@Belin: requirement analysis is not a TDD activity, it is done separately and before you code (but it is up to you if you try to do all analysis beforehand or only for one requirement at a time). Design is something the TDD evangelists claim the test-first approach contains somehow - but IMHO TDD will primarily improve your program's testability, not less, not more. Most other design aspects are not in the focus of TDD - as a good designer you will (still) have to think about a problem, find a solution, and then start coding (TDD style, if you like). –  Doc Brown May 13 '13 at 21:11

2 Answers 2

The TDD method focuses solely on tests from specifications

No. It doesn't. TDD encourages adding tests based on your implementation. At each stage of your implementation you are looking for a test that will fail. You add that test, and then make it pass.

So in your case, when you found that numbers less than one have to be deal with differently, you'd start by adding a test for those numbers which failed your implementation. Then you'd add the less than one version.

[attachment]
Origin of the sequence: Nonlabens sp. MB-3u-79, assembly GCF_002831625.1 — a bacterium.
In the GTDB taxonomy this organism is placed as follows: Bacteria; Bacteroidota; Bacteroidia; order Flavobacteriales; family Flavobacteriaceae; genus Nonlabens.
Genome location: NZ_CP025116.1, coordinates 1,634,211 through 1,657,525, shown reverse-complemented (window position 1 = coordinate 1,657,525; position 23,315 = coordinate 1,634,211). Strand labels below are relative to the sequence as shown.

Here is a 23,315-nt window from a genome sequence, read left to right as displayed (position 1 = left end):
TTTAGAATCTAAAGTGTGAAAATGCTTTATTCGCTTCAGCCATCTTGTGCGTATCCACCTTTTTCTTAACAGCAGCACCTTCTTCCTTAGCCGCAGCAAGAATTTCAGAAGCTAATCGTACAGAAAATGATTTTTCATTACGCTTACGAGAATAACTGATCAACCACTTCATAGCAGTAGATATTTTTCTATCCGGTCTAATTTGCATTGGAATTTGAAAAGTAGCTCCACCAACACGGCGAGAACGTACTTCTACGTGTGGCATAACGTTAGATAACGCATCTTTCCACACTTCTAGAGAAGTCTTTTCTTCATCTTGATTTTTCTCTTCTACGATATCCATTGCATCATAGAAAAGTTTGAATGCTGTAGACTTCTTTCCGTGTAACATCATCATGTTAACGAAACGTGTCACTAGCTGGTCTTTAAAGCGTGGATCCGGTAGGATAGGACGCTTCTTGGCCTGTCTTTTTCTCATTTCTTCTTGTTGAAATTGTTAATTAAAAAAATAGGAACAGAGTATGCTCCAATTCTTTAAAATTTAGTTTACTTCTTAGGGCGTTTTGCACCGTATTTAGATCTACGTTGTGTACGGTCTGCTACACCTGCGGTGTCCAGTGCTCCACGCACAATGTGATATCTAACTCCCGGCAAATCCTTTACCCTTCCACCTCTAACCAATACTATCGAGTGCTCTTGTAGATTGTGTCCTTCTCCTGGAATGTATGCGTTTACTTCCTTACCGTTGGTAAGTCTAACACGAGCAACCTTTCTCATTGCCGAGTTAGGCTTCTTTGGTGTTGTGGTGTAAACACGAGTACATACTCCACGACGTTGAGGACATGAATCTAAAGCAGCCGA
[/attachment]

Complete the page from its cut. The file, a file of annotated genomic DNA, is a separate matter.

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No, Test Driven Development means start with the test and then add implementation. This is not in keeping with the common frameworks for unit testing however, so people have tended to use the term BDD for the original meaning of TDD. Take a look at Cucumber for the concept. What you describe is writing code, and then writing a test to prove what you've done works. BDD says write the test as a "spec" and then write code that fulfils that specification so you know what you've written does what its supposed to, and works too. –  gbjbaanb May 7 '13 at 19:10
2  
@gbjbaanb, I'm not saying you shouldn't write the test first. In fact, that's what my second paragraph says to do. But you should expect to come up with more tests that you need while writing your code. –  Winston Ewert May 7 '13 at 21:15

One test at a time. You say it should throw an exception if given a negative argument?